Handbook Provides Tips to Tailoring Public Private Partnerships to Fit Local Needs
In the seven years since IRS rule changes permitted true, long term private sector investment in, and operations/capital management of public water/wastewater infrastructure...
In the seven years since IRS rule changes permitted true, long term private sector investment in, and operations/capital management of public water/wastewater infrastructure, the number of public/private partnerships has tripled to some 2,400 nationwide as public officials increasingly involve the private sector to help reduce operating budgets and improve capital spending efficiency.
The Water Partnership Council (WPC), a Washington, D.C.- based association of private management services companies, recently released a handbook for the public sector, "Establishing Public/Private Partnerships for Water and Wastewater Systems – A Blueprint for Success".
According to the WPC, the handbook is intended to provide public officials a better overall understanding of the array of possible service relationships with the private sector, evolving role risk transfer and performance and financial guarantees offered, measurable benefits to be expected and an overall guideline to the "dos and don'ts" of soliciting and structuring successful partnerships that best meet the expectations of communities.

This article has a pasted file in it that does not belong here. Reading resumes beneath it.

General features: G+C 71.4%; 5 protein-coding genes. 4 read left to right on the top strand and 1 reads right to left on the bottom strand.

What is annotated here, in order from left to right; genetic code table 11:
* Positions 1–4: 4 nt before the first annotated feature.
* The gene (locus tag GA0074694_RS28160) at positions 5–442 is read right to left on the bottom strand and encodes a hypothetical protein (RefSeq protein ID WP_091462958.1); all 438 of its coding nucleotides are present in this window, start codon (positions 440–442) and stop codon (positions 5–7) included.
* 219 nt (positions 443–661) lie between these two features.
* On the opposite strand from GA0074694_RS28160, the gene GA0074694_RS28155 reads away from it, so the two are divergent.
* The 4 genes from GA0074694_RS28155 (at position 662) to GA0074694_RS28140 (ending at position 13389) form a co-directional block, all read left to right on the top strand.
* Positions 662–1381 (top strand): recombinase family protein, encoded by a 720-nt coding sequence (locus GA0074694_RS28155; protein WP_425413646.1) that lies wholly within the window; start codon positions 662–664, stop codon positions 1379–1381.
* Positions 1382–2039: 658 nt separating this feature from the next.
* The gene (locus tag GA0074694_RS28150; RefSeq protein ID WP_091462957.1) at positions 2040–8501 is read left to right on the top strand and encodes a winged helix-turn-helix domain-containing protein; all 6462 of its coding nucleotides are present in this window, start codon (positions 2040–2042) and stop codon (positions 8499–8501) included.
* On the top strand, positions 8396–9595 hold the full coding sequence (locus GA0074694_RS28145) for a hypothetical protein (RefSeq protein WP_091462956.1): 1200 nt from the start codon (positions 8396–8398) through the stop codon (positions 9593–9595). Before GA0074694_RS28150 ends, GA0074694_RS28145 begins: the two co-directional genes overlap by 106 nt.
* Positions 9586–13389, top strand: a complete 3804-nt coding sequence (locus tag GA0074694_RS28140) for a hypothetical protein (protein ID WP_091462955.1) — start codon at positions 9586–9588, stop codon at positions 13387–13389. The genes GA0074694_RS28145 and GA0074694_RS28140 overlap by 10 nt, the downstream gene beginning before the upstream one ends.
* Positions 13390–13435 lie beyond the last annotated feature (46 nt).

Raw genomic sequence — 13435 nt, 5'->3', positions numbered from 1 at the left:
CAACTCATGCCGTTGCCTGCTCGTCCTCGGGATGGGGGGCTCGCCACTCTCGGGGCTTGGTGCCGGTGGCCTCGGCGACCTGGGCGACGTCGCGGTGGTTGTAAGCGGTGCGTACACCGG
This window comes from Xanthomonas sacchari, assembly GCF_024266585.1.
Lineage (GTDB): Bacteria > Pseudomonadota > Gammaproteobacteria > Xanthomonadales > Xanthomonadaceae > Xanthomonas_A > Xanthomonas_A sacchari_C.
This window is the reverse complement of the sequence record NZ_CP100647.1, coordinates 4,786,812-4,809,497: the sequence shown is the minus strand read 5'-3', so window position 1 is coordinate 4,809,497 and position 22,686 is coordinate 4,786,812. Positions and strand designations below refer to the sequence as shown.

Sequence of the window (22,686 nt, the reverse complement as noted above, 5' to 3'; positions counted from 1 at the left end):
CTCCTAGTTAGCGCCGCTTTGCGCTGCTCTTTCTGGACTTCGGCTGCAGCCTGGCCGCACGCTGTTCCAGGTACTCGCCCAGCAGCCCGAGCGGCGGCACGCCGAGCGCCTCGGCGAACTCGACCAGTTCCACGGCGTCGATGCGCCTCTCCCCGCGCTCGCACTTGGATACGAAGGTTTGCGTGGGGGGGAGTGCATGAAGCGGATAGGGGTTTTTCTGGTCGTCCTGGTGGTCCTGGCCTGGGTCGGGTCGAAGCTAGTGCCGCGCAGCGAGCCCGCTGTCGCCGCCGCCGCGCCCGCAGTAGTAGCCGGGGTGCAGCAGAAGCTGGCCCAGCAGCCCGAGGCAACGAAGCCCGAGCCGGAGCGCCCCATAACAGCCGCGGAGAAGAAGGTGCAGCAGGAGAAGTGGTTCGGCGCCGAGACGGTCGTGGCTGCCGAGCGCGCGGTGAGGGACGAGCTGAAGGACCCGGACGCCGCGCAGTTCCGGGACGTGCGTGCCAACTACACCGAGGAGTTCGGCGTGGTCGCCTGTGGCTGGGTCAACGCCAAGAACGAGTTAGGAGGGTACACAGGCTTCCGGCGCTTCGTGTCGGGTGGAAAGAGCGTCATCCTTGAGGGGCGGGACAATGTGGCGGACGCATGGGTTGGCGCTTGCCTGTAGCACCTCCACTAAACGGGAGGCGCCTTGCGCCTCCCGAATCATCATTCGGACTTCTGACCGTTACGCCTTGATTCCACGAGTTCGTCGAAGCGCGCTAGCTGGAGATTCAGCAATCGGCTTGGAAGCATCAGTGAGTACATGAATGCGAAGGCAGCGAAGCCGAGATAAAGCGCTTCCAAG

Service arrangements described in the handbook range from contracts to operate, maintain and manage (OM&M) publicly owned water and wastewater facilities and systems, to full service contracts to design, build and operate (DBO) new/expanded/ upgraded publicly owned water and wastewater facilities, to design, build, finance and operate new infrastructure (DBFO).